The impact of the novel coronavirus is hitting the real estate market, with realtors facing new challenges and new guidelines. The typical flurry of homes coming to market in the Spring is not happening and the days of groups of people flocking to open houses are on hold indefinitely, although some realtors in Essex County are posting listings for virtual open houses only or private tours.

coronavirus real estate
This home at 23 Berkeley Road is offering virtual or private open house tours from 8 a.m. to 8 p.m.

At Prominent Properties Sotheby’s International Realty, office staff are considering a contingency plan, says broker sales associate Kate McDonough.

“There are no open houses, there’s a decline in listings, and deals are falling apart. Agents are scrambling to adjust to this,” McDonough says.

“Zoom meetings for the office are taking place, and there are a lot of opinions about how to proceed to best represent the seller.”

Are video tours the way to go? “I don’t know,” says McDonough, “others may disagree, but I don’t want buyers walking through my seller’s house.”

Nevertheless, McDonough is optimistic. “The market will definitely rebound, hopefully by summer. There will be a huge pent-up demand.”

Two weeks ago, realtor Amy Owens, armed with booties, wipes, gloves and hand sanitizer, was able to show homes to a handful of buyers by short, private appointments scheduled an hour apart. There was no touching surfaces and very strict distance requirements. Those two homes ended up with offers and are off the market. Owens said it also helped that in one instance, the sellers were already out of town.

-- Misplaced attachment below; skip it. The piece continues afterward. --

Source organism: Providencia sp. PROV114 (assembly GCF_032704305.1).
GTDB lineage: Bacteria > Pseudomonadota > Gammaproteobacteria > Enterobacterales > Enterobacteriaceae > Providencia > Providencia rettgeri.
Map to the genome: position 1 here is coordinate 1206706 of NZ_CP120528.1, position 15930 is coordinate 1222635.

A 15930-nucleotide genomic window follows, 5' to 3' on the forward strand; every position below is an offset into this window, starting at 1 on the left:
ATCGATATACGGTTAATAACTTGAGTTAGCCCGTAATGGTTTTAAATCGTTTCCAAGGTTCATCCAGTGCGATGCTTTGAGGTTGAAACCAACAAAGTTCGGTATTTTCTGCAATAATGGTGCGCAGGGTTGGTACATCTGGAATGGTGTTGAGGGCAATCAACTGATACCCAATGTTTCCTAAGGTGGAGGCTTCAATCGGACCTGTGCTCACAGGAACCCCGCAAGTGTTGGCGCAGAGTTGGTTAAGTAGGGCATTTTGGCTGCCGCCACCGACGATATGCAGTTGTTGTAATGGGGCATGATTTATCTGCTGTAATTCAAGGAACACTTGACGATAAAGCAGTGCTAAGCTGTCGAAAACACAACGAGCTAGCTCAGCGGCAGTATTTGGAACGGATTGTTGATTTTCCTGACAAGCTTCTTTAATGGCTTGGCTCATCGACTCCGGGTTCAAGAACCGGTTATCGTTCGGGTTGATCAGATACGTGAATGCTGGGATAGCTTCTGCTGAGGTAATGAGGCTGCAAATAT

“People who came were serious, not just coming to look for sport. I also saw with deals already in process, people wanted to make things work and close,” says Owens, who has also noticed some closing dates being moved up because families who were staying in a house because their children had to finish school, can now move earlier because of remote learning.

Since then, Owens has been telling prospective sellers to sit tight and wait, rather than try and put their homes on the market. Owens has seen interest in rentals, especially with yards, for people who need to move and want some outdoor space.

Richard Stanton, owner/broker of Stanton Realtors, says coronavirus has gradually slowed the real estate market to essentially on hold status.

“Hopefully we can get back to work in 30 days,” says Stanton. “There are still buyers and sellers out there, we just need to get them connected eventually. I was initially concerned about the longer term effects of damaged credit, but lenders and credit agencies are making accommodations to borrowers.”

Stanton says he is also advising clients to stay in touch with lenders, inspectors and title companies to see how they are responding. Some lenders are doing drive-by appraisals when possible.

“We expect normal traffic to first return to vacant homes, then single families, then to occupied multi-families as a function of human contact,” he adds.